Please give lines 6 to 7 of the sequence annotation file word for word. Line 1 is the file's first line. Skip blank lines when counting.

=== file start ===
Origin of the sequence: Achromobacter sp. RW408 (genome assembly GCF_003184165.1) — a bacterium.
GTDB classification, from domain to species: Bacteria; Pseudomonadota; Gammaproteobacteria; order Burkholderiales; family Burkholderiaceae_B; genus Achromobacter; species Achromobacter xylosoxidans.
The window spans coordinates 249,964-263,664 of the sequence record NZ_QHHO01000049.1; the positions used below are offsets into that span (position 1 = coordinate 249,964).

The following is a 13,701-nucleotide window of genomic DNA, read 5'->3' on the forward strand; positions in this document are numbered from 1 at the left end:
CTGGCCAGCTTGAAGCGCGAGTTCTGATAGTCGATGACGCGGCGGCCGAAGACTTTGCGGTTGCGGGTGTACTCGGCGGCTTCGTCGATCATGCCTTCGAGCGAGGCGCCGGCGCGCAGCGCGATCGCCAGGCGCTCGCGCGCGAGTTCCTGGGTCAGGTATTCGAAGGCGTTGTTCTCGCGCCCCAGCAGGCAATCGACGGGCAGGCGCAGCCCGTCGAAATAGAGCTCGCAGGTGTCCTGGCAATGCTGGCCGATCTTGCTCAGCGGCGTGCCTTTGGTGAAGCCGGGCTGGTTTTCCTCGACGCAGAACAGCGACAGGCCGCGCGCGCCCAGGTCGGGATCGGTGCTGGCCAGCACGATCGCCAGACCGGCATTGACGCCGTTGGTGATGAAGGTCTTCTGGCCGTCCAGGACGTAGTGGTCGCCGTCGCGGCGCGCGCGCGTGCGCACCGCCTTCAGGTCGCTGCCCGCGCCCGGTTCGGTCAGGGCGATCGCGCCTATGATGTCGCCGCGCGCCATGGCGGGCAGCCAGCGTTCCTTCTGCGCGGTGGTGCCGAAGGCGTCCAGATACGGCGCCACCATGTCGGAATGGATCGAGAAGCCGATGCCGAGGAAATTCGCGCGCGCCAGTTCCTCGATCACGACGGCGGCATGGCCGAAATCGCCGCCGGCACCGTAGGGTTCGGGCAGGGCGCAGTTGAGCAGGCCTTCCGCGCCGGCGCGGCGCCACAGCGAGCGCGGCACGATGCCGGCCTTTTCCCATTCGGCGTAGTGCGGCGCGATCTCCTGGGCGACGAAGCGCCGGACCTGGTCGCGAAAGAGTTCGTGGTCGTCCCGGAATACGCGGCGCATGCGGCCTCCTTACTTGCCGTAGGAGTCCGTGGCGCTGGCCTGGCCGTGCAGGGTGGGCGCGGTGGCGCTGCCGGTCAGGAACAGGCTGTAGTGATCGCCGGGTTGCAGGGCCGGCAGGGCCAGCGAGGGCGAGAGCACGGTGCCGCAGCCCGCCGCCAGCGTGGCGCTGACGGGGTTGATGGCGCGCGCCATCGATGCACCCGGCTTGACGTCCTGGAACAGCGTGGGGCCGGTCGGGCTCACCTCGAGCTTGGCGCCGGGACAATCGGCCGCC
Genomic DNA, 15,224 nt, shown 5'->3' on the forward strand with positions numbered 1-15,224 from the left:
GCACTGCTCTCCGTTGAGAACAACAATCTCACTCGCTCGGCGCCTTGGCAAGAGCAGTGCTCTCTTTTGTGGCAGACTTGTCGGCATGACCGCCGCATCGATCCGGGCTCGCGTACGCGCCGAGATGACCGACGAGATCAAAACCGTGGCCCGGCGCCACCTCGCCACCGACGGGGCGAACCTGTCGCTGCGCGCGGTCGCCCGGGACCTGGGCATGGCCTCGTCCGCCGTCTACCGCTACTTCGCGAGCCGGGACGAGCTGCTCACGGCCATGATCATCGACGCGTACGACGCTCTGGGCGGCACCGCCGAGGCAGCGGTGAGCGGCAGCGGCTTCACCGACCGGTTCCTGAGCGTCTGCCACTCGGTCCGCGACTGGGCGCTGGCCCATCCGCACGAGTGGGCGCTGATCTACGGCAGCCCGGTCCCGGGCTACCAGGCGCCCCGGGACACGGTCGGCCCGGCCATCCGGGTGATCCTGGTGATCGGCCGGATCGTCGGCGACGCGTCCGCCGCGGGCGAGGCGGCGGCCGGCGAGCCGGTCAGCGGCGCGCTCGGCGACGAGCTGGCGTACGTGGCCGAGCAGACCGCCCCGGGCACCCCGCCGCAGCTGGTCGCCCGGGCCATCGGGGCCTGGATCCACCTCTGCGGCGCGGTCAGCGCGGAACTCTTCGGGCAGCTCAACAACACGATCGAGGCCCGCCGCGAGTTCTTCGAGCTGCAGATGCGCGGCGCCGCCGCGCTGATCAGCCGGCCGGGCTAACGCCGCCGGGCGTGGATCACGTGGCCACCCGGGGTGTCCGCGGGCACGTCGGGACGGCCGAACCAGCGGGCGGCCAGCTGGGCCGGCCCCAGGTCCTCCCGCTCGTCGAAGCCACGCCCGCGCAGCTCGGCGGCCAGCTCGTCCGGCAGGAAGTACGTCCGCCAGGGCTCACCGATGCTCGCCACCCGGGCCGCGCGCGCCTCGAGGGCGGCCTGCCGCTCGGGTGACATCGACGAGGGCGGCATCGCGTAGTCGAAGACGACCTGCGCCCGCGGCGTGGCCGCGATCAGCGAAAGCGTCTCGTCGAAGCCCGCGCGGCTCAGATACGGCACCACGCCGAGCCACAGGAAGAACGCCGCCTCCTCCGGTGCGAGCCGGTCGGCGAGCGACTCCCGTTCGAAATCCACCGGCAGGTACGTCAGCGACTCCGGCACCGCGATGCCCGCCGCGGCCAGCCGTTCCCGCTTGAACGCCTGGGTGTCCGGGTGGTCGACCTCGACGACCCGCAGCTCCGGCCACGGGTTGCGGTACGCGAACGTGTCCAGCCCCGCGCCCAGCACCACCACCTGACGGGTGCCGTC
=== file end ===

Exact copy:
Genomic DNA, 15,224 nt, shown 5'->3' on the forward strand with positions numbered 1-15,224 from the left:
GCACTGCTCTCCGTTGAGAACAACAATCTCACTCGCTCGGCGCCTTGGCAAGAGCAGTGCTCTCTTTTGTGGCAGACTTGTCGGCATGACCGCCGCATCGATCCGGGCTCGCGTACGCGCCGAGATGACCGACGAGATCAAAACCGTGGCCCGGCGCCACCTCGCCACCGACGGGGCGAACCTGTCGCTGCGCGCGGTCGCCCGGGACCTGGGCATGGCCTCGTCCGCCGTCTACCGCTACTTCGCGAGCCGGGACGAGCTGCTCACGGCCATGATCATCGACGCGTACGACGCTCTGGGCGGCACCGCCGAGGCAGCGGTGAGCGGCAGCGGCTTCACCGACCGGTTCCTGAGCGTCTGCCACTCGGTCCGCGACTGGGCGCTGGCCCATCCGCACGAGTGGGCGCTGATCTACGGCAGCCCGGTCCCGGGCTACCAGGCGCCCCGGGACACGGTCGGCCCGGCCATCCGGGTGATCCTGGTGATCGGCCGGATCGTCGGCGACGCGTCCGCCGCGGGCGAGGCGGCGGCCGGCGAGCCGGTCAGCGGCGCGCTCGGCGACGAGCTGGCGTACGTGGCCGAGCAGACCGCCCCGGGCACCCCGCCGCAGCTGGTCGCCCGGGCCATCGGGGCCTGGATCCACCTCTGCGGCGCGGTCAGCGCGGAACTCTTCGGGCAGCTCAACAACACGATCGAGGCCCGCCGCGAGTTCTTCGAGCTGCAGATGCGCGGCGCCGCCGCGCTGATCAGCCGGCCGGGCTAACGCCGCCGGGCGTGGATCACGTGGCCACCCGGGGTGTCCGCGGGCACGTCGGGACGGCCGAACCAGCGGGCGGCCAGCTGGGCCGGCCCCAGGTCCTCCCGCTCGTCGAAGCCACGCCCGCGCAGCTCGGCGGCCAGCTCGTCCGGCAGGAAGTACGTCCGCCAGGGCTCACCGATGCTCGCCACCCGGGCCGCGCGCGCCTCGAGGGCGGCCTGCCGCTCGGGTGACATCGACGAGGGCGGCATCGCGTAGTCGAAGACGACCTGCGCCCGCGGCGTGGCCGCGATCAGCGAAAGCGTCTCGTCGAAGCCCGCGCGGCTCAGATACGGCACCACGCCGAGCCACAGGAAGAACGCCGCCTCCTCCGGTGCGAGCCGGTCGGCGAGCGACTCCCGTTCGAAATCCACCGGCAGGTACGTCAGCGACTCCGGCACCGCGATGCCCGCCGCGGCCAGCCGTTCCCGCTTGAACGCCTGGGTGTCCGGGTGGTCGACCTCGACGACCCGCAGCTCCGGCCACGGGTTGCGGTACGCGAACGTGTCCAGCCCCGCGCCCAGCACCACCACCTGACGGGTGCCGTC